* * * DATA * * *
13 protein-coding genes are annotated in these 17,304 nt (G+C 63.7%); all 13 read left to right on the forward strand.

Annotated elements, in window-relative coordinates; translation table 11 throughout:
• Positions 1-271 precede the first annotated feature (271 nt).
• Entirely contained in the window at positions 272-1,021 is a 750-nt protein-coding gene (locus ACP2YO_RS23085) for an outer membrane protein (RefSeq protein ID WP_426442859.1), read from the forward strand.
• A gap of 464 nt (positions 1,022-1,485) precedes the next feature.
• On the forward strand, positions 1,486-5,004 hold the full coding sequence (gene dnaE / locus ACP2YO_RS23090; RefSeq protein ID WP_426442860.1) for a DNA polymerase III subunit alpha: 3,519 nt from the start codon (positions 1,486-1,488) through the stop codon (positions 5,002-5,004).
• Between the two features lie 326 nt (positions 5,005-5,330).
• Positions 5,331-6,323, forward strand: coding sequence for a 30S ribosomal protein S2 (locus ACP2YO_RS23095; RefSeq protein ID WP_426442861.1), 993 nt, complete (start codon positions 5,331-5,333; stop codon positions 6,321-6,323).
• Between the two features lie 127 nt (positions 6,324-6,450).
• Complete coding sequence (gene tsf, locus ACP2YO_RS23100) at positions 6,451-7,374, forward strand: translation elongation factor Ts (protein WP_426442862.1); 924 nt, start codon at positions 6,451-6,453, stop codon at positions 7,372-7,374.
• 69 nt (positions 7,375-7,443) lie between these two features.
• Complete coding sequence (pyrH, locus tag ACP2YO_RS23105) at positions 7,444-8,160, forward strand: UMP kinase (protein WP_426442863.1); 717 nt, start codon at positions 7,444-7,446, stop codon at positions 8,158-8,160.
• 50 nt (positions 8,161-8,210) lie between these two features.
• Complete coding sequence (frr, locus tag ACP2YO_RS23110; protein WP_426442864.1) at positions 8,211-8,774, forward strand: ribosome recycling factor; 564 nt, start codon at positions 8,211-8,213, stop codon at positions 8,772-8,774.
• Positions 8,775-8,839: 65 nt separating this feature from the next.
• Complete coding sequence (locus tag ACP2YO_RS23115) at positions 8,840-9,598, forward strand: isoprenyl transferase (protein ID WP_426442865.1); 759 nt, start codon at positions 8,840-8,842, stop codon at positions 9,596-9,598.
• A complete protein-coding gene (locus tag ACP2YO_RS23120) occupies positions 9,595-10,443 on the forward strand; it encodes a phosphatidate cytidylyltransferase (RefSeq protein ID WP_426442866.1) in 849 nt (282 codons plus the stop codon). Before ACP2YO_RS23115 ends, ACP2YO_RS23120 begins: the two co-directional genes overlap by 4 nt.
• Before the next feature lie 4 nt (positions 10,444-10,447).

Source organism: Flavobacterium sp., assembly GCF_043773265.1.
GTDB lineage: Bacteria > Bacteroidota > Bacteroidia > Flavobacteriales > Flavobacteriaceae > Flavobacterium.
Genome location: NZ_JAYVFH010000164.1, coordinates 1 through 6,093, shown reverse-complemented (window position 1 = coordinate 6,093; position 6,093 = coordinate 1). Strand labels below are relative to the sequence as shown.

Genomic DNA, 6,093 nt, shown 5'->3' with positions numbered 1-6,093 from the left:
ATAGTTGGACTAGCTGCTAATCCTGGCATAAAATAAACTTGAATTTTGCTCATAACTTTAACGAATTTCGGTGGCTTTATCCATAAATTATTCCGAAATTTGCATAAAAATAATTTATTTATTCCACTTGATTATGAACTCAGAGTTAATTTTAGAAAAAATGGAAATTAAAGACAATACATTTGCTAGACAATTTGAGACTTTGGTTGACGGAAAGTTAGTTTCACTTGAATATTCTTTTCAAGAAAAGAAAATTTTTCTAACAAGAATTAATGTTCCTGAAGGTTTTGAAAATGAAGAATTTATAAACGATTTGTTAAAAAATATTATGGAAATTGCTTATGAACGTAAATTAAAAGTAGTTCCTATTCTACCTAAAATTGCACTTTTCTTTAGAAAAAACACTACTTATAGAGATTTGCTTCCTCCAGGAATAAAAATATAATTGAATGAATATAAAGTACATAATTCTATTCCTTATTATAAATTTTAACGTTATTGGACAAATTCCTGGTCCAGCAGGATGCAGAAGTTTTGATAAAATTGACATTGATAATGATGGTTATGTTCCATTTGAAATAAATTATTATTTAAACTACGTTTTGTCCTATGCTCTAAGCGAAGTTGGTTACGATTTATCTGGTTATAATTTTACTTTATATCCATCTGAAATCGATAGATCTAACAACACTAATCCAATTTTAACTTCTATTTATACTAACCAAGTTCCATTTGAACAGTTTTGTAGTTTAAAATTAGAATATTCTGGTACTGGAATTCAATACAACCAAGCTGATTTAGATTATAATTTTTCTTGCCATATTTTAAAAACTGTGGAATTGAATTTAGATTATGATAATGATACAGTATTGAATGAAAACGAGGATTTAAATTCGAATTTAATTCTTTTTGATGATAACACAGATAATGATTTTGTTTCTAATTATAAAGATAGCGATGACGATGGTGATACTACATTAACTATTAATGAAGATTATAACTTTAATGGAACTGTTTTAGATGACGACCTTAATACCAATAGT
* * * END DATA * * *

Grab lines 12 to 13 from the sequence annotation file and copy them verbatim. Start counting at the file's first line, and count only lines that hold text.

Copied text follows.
• Complete coding sequence (pyrH, locus tag ACP2YO_RS23105) at positions 7,444-8,160, forward strand: UMP kinase (protein WP_426442863.1); 717 nt, start codon at positions 7,444-7,446, stop codon at positions 8,158-8,160.
• 50 nt (positions 8,161-8,210) lie between these two features.